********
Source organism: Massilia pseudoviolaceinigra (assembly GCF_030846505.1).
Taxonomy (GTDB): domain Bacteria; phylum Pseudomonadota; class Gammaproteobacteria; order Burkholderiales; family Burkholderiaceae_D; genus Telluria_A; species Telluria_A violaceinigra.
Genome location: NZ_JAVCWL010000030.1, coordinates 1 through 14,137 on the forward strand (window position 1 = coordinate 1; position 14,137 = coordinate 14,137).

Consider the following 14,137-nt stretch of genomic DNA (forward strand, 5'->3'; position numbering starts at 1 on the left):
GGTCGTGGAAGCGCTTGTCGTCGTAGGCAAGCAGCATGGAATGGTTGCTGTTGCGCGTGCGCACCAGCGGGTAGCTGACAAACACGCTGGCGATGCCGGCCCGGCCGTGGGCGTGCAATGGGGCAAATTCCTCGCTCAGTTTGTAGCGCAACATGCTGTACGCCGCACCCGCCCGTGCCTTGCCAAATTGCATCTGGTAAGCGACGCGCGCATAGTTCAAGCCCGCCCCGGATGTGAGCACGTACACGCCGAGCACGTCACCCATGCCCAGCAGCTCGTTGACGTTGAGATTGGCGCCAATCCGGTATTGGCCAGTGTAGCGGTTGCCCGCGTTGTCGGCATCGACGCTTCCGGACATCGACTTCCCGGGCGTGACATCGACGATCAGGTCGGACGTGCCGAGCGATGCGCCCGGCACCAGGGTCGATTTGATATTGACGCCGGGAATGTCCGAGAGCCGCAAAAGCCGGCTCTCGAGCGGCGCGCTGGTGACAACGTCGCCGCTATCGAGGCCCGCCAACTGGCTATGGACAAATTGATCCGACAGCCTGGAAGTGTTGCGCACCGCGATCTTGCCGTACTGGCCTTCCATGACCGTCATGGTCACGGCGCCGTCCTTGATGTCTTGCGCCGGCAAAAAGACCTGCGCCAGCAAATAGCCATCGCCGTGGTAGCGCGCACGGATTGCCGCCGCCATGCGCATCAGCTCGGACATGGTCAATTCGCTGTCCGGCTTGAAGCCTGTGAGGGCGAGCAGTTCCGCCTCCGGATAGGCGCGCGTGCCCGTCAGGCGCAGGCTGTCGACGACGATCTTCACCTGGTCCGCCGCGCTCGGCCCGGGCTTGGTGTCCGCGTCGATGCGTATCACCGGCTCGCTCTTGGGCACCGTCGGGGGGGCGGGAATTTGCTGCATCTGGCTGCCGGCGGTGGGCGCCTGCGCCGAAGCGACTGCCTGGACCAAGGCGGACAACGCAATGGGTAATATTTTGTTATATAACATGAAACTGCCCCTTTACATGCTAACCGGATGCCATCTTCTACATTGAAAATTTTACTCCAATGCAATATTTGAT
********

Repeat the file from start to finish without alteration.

Source organism: Massilia pseudoviolaceinigra (assembly GCF_030846505.1).
Taxonomy (GTDB): domain Bacteria; phylum Pseudomonadota; class Gammaproteobacteria; order Burkholderiales; family Burkholderiaceae_D; genus Telluria_A; species Telluria_A violaceinigra.
Genome location: NZ_JAVCWL010000030.1, coordinates 1 through 14,137 on the forward strand (window position 1 = coordinate 1; position 14,137 = coordinate 14,137).

Consider the following 14,137-nt stretch of genomic DNA (forward strand, 5'->3'; position numbering starts at 1 on the left):
GGTCGTGGAAGCGCTTGTCGTCGTAGGCAAGCAGCATGGAATGGTTGCTGTTGCGCGTGCGCACCAGCGGGTAGCTGACAAACACGCTGGCGATGCCGGCCCGGCCGTGGGCGTGCAATGGGGCAAATTCCTCGCTCAGTTTGTAGCGCAACATGCTGTACGCCGCACCCGCCCGTGCCTTGCCAAATTGCATCTGGTAAGCGACGCGCGCATAGTTCAAGCCCGCCCCGGATGTGAGCACGTACACGCCGAGCACGTCACCCATGCCCAGCAGCTCGTTGACGTTGAGATTGGCGCCAATCCGGTATTGGCCAGTGTAGCGGTTGCCCGCGTTGTCGGCATCGACGCTTCCGGACATCGACTTCCCGGGCGTGACATCGACGATCAGGTCGGACGTGCCGAGCGATGCGCCCGGCACCAGGGTCGATTTGATATTGACGCCGGGAATGTCCGAGAGCCGCAAAAGCCGGCTCTCGAGCGGCGCGCTGGTGACAACGTCGCCGCTATCGAGGCCCGCCAACTGGCTATGGACAAATTGATCCGACAGCCTGGAAGTGTTGCGCACCGCGATCTTGCCGTACTGGCCTTCCATGACCGTCATGGTCACGGCGCCGTCCTTGATGTCTTGCGCCGGCAAAAAGACCTGCGCCAGCAAATAGCCATCGCCGTGGTAGCGCGCACGGATTGCCGCCGCCATGCGCATCAGCTCGGACATGGTCAATTCGCTGTCCGGCTTGAAGCCTGTGAGGGCGAGCAGTTCCGCCTCCGGATAGGCGCGCGTGCCCGTCAGGCGCAGGCTGTCGACGACGATCTTCACCTGGTCCGCCGCGCTCGGCCCGGGCTTGGTGTCCGCGTCGATGCGTATCACCGGCTCGCTCTTGGGCACCGTCGGGGGGGCGGGAATTTGCTGCATCTGGCTGCCGGCGGTGGGCGCCTGCGCCGAAGCGACTGCCTGGACCAAGGCGGACAACGCAATGGGTAATATTTTGTTATATAACATGAAACTGCCCCTTTACATGCTAACCGGATGCCATCTTCTACATTGAAAATTTTACTCCAATGCAATATTTGAT